Chottie Mon 21-Apr-14 18:48:50

Betty - the insensitivity of some people is unbelievable.

Thinking of you and your DP x.

frostyfingers Tue 22-Apr-14 09:53:46

Until you have been there with a bereavement I think people find it very hard to understand how it affects you and just don't realise how inappropriate comments like "it's a year, you should be getting over it" are. It is ignorance not intention but no less painful for that. My dad died more than 30 years ago, but although I think of him less frequently as the years pass there are occasions such as the anniversary of his death that stop me in my tracks and I retreat into myself rather and become very emotional - I won't go out for the evening and once when a friend asked me out a few years ago was surprised when I said that I didn't want to because it wasn't a day to celebrate. She was very embarrassed and apologetic but just hadn't twigged that it still mattered.

I think what you are planning to do sounds a good way to mark your BIL's passing and hope that you both find some comfort in each other on a terrible day for you all. I can not imagine what it must be like to lose a sibling to suicide.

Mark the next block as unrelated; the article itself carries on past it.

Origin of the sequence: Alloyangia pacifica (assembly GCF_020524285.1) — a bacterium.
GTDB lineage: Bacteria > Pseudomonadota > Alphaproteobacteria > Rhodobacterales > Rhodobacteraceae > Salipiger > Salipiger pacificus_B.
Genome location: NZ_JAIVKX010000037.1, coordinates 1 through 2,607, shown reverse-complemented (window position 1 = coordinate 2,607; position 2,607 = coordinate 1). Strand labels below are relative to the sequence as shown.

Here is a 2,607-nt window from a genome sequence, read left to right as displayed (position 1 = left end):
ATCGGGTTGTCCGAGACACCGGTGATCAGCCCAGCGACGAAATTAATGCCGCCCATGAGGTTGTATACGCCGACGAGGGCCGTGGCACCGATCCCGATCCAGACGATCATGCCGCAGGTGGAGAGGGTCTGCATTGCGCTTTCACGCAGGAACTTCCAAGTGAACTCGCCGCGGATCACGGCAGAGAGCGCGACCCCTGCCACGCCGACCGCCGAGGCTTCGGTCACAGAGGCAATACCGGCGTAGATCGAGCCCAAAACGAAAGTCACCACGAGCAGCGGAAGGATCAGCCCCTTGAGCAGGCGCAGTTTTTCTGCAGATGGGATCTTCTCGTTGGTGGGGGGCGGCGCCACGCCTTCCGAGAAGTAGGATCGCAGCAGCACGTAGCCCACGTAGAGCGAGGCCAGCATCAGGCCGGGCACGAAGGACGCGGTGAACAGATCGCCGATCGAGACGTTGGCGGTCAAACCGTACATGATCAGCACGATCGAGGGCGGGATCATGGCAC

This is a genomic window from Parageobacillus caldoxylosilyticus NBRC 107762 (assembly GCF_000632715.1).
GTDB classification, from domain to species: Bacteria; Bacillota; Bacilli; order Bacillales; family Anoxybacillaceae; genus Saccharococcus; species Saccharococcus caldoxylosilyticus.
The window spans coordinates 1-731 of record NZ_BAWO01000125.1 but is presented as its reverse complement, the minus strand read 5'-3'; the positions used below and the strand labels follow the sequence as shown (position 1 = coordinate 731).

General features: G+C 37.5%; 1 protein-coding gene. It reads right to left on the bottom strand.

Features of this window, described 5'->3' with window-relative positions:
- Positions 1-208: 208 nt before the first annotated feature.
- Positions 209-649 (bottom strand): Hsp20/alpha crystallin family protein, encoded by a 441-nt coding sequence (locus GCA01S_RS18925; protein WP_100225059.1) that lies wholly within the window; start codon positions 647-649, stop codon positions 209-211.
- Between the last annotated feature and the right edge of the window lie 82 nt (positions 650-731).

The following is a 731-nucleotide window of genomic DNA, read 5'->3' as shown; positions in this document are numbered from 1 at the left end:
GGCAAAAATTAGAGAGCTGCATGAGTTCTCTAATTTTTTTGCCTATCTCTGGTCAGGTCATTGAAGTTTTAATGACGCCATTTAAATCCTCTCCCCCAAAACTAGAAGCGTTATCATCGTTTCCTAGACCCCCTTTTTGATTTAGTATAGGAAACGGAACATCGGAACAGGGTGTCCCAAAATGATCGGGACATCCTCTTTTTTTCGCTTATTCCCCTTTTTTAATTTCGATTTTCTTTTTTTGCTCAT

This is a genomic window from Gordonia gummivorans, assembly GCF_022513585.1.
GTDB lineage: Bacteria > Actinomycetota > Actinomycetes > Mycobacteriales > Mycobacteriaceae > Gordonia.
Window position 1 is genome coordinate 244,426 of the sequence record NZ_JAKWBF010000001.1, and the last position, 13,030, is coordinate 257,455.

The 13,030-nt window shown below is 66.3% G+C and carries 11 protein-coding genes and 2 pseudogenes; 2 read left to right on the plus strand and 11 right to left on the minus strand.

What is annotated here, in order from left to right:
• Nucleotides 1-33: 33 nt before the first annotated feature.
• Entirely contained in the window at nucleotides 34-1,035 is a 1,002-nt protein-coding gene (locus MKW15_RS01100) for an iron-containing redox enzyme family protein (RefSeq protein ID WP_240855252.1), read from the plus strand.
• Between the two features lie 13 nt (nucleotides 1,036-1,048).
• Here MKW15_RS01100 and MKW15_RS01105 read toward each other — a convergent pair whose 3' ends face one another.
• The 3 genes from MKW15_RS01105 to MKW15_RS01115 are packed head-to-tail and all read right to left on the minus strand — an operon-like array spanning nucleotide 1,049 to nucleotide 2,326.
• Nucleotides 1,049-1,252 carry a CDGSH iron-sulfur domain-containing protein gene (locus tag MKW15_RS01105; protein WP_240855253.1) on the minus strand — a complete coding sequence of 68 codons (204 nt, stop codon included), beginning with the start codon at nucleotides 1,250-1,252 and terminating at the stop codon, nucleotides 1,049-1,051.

cariadmawr Tue 22-Apr-14 10:01:16

It's 4.5 years since I lost my wonderful dad and a year tomo my equally amazing father in law passed away . I don't get the it gets easier line either I can see the total devastation in my husband's eyes every time I look at him . All we can do is be there and take all the moods,.snapping and think if we are upset how they feel is 1000 times worse

The firsts of everything ate horrendous.we had first birthday since passing yest and.passing tomo anniversary in a.week

Stalinssister Wed 23-Apr-14 13:37:34

Please don't take any notice of these people Betty. I know that is much easier said than done. People have no right to dictate to others about their feelings - especially regarding bereavement.

Each bereavement is individual. People who have not been in this position want people to "get over it" within a certain time because they find the whole thing threatening, frightening and disturbing and they don't want to have to think about it.

My husband died six years ago. You don't get over it, in my experience, you learn to live with it to a greater or lesser degree and that can change from day to day and week to week. A year is no time at all.

Thank you everyone thanks